Word. Light. Flesh. This triptych is featured in a Bible passage that I love. Don’t zone out. Give me at least a few more paragraphs to explain. Because the five verses I’m speaking of are a masterpiece, a work of mystery and enlightenment that at once confuse me and draw me nearer to understanding God. It goes like this: “In the beginning was the Word, and the Word was with God and the Word was God. He was with God in the beginning. Through him all things were made; without him nothing was made that has been made. In him was life, and that life was the light of men. The light shines in the darkness, but the darkness has not understood it.” (John 1:1-5) Truth is, I feel an affinity with this excerpt because of my particular love affair with words. Literary expression is my fairy floss. If you told me to paint it – you would see a dense rainforest, glossy with dew; a place of quenching and wandering, deeper and deeper into …

What Does Inclusive Mean?

What does INCLUSIVE mean? Yes, I just asked you a really simple question that isn’t the least bit simple to answer. It seems we do all these well-meaning things to be a more inclusive society, but are they working? Last week there was yet another call to remove The Lord’s Prayer from Tasmanian parliament so that it’s a more “inclusive” space. It’s an interesting thought – excluding something that is meaningful to a part of the population to keep the rest happy. Exclusion to maintain inclusion? Elsewhere, we’re busy adding to the Australian cultural space to become more inclusive. Adding prayer rooms for Muslims, adding acknowledgement of the traditional owners of the land, adding the Safe Schools program to the curriculum for greater understanding of LGBTI people. We’re adding this and subtracting that, all to achieve the holy grail of inclusivity. My son has an allergy to dairy foods. Often he will go to parties and not be able to eat a lot of the food. He’s cool with it – he understands that dairy products …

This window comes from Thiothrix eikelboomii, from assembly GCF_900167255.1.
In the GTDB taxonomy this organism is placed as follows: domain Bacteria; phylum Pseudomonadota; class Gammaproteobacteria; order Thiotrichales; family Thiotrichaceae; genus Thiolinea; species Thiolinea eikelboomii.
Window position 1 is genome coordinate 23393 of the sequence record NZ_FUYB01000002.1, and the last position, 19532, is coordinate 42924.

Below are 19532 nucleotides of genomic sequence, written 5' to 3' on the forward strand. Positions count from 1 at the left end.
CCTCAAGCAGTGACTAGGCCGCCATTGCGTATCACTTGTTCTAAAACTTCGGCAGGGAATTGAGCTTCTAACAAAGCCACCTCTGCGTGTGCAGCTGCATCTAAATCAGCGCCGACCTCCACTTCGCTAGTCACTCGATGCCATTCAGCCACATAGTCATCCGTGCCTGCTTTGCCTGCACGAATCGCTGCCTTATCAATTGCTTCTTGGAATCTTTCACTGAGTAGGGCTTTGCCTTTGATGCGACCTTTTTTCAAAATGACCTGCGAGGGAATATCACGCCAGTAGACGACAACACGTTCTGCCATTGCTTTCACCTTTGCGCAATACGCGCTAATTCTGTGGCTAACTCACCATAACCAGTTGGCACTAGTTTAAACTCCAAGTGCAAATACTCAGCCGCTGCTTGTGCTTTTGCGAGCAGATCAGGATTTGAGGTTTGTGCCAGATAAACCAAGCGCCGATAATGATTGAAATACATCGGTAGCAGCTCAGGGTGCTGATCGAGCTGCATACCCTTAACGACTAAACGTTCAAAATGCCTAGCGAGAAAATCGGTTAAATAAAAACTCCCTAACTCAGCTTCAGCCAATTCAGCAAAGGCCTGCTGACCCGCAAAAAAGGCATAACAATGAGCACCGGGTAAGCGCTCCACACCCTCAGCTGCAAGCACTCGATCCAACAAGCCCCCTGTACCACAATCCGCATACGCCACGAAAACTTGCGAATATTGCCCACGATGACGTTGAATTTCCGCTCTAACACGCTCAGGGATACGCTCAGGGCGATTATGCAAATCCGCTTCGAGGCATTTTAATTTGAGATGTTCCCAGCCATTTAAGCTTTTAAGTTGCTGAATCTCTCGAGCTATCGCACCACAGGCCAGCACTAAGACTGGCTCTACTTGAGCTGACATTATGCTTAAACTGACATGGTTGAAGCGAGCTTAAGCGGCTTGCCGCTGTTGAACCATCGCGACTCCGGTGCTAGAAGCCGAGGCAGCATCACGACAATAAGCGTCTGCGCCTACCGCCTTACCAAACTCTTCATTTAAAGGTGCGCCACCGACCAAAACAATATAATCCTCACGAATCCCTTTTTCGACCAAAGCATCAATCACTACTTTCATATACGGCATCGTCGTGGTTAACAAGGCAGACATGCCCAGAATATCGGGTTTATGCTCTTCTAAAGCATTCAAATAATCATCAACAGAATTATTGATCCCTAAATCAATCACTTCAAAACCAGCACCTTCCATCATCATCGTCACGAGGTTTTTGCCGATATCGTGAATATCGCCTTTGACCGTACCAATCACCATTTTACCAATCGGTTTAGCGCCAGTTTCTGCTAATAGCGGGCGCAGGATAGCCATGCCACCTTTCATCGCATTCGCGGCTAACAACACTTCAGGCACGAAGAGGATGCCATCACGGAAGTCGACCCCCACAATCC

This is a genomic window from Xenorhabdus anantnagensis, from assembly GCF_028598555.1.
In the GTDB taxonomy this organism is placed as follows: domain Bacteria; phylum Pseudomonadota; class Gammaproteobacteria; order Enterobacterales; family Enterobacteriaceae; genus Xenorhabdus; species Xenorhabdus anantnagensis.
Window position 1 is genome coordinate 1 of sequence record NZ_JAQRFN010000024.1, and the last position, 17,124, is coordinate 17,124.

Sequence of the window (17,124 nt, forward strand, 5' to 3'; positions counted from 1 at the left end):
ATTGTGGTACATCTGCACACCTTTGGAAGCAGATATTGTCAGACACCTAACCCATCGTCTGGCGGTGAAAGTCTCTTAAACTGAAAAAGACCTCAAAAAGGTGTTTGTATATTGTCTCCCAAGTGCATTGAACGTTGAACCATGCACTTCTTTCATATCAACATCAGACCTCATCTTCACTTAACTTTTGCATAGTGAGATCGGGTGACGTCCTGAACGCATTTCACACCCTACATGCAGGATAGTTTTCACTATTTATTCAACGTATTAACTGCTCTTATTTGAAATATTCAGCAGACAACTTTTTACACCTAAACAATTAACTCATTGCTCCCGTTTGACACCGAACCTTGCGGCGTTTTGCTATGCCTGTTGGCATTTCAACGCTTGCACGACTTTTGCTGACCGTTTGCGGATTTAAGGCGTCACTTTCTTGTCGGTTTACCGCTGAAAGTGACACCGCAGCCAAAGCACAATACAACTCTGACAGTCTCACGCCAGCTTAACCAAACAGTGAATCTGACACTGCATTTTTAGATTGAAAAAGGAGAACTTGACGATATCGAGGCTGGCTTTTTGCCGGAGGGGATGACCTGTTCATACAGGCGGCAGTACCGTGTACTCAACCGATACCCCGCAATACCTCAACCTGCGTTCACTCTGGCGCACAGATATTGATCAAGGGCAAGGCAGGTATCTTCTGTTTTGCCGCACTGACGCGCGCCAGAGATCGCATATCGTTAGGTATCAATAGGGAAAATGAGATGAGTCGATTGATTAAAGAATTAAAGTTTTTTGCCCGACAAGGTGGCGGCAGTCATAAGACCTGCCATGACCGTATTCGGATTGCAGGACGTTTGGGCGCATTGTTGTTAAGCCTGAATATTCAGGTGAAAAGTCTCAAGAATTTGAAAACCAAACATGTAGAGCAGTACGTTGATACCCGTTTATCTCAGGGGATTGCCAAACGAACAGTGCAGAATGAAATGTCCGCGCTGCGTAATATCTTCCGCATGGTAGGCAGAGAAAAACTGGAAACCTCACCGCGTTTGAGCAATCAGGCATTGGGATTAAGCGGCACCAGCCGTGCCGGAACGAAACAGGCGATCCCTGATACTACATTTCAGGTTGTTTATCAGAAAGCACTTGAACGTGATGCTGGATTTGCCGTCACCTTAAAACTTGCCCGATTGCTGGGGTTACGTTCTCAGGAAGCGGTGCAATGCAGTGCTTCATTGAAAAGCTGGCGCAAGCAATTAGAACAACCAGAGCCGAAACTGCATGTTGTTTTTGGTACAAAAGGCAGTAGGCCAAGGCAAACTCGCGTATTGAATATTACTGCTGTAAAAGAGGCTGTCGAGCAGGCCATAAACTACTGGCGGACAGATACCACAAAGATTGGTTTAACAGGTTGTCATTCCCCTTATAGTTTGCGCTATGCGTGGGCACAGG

The Boy Who Needs Our Prayers

The whiff of smoke gets up your nose, doesn’t it? That acrid smell of destruction has become familiar this summer to the point where it lurks right here in my home. I’ve carried it in on clothes unpegged from the clothesline and it’s been known to slink indoors as I kick off my shoes. This smoke that lingers like the grief of countless trees bowed to flames – it makes me think of the grief that has curled around Tasmanians who heard of 24-year-old Sarah Paino who died in Hobart on an early Friday morning a week and a half back, after she dropped her baker partner to work. Sarah was a mother of two. Her two-year-old son was in the back seat and her 32-week-gestation baby was delivered alive after her death. The grief has held such sting because of the injustice, the sad unfairness of a family fractured due to the choices of a 15-year-old boy who allegedly stole a car and was taking it for a joy ride when he collided with …